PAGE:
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Criminal justice policy

Criminal Justice Act 1877

The Criminal Justice Act of 1877 remained in force until 1948, and was subject to reformist criticism during the inter-war period. Sir Maurice Waller and Sir Alexander Paterson were members of the Prisons Commission, and were committed to ideas of probation and rehabilitation. They were particularly concerned with finding effective ways of dealing with young offenders and persistent offenders.

Criminal Justice Bills 1925-1938

The Criminal Justice Bill of 1925 extended probationary services. A departmental committee of 1932 proposed different treatment of habitual criminals and those in the initial stages of criminal life. Probation was increasingly used as an alternative to incarceration and, along with the abolition of corporal punishment, was included in the abortive Criminal Justice Bill of 1938.

Criminal Justice Act 1948

The Labour government readdressed problems of criminal justice soon after its victory in July 1945. It considered procedural reform for appointing Justices of the Peace and the avoidance of party political bias in the process. The abolition of capital punishment was debated at this time, although it was not abolished until 1965.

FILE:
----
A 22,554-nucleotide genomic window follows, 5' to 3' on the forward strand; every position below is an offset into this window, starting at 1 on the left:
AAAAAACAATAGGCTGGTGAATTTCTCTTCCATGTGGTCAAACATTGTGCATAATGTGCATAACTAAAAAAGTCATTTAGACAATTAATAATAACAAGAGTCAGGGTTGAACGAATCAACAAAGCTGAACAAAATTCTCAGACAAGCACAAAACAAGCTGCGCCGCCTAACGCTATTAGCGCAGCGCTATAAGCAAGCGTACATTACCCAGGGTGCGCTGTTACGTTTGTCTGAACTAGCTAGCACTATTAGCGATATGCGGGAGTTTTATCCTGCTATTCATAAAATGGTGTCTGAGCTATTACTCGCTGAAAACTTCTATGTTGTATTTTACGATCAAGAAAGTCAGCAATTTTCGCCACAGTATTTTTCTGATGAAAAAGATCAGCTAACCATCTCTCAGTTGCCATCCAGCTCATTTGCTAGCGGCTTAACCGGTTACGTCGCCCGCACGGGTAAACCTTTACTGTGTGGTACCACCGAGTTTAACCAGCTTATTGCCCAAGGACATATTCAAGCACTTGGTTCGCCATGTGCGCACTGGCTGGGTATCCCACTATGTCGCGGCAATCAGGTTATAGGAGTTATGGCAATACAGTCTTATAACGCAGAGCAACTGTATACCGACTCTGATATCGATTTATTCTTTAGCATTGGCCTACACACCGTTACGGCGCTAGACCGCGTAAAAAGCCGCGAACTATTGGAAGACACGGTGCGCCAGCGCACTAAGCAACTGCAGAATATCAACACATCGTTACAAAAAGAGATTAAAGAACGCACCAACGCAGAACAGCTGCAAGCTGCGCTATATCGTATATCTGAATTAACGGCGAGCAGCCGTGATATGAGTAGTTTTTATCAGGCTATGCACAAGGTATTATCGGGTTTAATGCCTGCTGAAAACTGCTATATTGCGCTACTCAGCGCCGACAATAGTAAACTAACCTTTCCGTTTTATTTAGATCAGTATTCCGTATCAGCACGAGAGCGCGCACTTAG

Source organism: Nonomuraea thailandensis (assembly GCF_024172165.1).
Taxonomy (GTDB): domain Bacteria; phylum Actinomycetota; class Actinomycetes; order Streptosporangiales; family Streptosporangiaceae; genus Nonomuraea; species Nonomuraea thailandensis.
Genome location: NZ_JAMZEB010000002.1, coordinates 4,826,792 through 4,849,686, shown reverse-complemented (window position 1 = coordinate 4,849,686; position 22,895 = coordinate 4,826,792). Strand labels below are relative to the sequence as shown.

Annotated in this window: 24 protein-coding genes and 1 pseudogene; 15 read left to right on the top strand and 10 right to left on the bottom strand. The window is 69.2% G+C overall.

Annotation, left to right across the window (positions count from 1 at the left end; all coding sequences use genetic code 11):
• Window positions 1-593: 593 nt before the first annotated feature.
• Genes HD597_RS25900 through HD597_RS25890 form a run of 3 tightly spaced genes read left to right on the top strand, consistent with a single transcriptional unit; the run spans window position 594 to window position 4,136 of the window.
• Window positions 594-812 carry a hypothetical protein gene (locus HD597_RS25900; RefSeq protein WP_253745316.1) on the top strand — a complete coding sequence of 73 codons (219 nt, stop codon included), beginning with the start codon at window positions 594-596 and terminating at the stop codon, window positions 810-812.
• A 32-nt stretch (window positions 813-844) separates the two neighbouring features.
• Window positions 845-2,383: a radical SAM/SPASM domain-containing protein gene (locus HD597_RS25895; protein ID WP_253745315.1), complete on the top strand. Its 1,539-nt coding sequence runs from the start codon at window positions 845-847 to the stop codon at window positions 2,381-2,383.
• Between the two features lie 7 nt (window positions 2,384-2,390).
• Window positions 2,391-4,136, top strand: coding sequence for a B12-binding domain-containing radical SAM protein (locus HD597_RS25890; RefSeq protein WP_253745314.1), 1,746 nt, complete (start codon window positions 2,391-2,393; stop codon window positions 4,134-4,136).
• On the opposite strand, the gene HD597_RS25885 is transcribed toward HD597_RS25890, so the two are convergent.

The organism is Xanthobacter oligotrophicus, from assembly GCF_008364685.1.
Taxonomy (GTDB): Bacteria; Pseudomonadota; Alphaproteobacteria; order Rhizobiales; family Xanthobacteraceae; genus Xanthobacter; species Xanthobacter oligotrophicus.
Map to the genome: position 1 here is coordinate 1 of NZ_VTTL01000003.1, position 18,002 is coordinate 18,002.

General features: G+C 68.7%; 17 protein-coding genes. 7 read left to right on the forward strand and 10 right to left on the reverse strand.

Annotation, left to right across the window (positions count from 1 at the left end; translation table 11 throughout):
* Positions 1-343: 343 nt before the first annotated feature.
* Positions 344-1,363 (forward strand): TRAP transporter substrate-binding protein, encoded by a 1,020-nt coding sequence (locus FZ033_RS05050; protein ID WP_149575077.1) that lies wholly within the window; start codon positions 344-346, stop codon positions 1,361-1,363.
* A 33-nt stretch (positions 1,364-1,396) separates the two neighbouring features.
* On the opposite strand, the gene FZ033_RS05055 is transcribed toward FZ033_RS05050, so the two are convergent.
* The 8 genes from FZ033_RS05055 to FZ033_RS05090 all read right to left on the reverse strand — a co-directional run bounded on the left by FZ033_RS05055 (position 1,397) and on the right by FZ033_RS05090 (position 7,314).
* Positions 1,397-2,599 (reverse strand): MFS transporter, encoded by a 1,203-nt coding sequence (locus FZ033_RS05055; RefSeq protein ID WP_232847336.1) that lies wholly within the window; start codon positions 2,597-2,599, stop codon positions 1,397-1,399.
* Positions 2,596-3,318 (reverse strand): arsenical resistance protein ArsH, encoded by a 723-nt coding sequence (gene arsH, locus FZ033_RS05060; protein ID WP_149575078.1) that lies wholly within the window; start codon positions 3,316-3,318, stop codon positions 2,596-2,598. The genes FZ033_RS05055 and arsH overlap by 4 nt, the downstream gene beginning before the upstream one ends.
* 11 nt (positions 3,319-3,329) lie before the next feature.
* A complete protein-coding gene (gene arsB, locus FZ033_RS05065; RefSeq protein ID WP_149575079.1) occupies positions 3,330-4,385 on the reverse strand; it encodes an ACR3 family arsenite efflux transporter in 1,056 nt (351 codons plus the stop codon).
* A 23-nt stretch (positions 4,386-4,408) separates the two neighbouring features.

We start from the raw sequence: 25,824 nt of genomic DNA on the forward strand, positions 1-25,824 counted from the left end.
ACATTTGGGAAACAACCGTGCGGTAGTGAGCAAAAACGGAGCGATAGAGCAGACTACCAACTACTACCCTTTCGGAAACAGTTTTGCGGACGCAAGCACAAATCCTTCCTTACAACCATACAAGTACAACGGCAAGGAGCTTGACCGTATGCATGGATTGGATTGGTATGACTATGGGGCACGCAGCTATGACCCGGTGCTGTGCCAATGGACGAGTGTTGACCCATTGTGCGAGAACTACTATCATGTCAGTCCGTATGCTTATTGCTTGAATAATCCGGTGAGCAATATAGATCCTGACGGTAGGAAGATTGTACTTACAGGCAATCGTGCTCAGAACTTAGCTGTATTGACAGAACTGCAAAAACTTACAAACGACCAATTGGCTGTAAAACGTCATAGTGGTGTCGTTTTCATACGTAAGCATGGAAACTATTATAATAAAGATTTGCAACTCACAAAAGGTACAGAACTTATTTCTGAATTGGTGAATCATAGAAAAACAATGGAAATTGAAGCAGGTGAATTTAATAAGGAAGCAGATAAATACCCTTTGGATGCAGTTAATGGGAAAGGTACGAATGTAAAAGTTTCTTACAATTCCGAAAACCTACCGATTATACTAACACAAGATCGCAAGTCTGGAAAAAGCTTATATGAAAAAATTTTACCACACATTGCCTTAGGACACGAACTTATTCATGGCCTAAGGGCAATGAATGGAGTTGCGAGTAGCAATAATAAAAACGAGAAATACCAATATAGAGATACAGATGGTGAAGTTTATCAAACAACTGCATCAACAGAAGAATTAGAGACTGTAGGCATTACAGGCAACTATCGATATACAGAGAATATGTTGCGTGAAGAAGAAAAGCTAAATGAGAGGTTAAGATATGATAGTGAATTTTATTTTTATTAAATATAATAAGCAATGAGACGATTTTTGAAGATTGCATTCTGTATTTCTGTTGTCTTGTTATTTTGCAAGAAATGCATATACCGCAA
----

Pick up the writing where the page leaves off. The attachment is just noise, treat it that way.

The Criminal Justice Act of 1948 proposed a graded system of imprisonment depending on the seriousness of the crime and the offender's criminal record:

  • 'Corrective training' meant release of the prisoner on condition that further offence would result in sentencing
  • 'Detention centres' were used as a deterrent for young offenders (under the age of 21). The centres were resident institutions, with a less severe regime than borstal
  • 'Attendance centres' aimed at young offenders who had committed minor crimes. The young offender was required to attend the centres at weekends, and undertake rehabilitation activities

The right of the courts to impose 'corporal punishment' was abolished, although the Prisons Board of Visitors could still impose it. However, none of these reforms were found to be effective during the 1950s. Corrective training had little impact upon the rate of re-offending, few detention centres were built and attendance centres only used erratically.

Criminal Justice Act 1967

The 1960s saw great social and cultural change in Britain, and aspects of the criminal justice system became outdated. Wilson's Labour government of 1964 gave new momentum to reform. In 1963, Wilson instigated a study that provided a blueprint for criminal justice reform in three areas: the prison system and sentencing practices of courts, juvenile offenders and the law on murder.

The 'suspended sentence' was introduced, aimed at reducing mandatory prison sentences. Sentences of up to three years could be suspended, and sentences of six months or less were automatically suspended. Magistrates were discouraged to apply imprisonment for relatively minor offences. This was resisted by the <<Magistrates' Association>> and later amended under a Conservative government.

In order to reduce prison population, a parole system for convicts (who completed 12 months or one third of their sentence) was introduced. This reduced sentences in cases where further rehabilitation was thought to be redundant. Recommendations for parole were to be made by an independent review body.

The further Criminal Justice Act of 1972 incorporated the idea of community service as a non-custodial rehabilitative measure.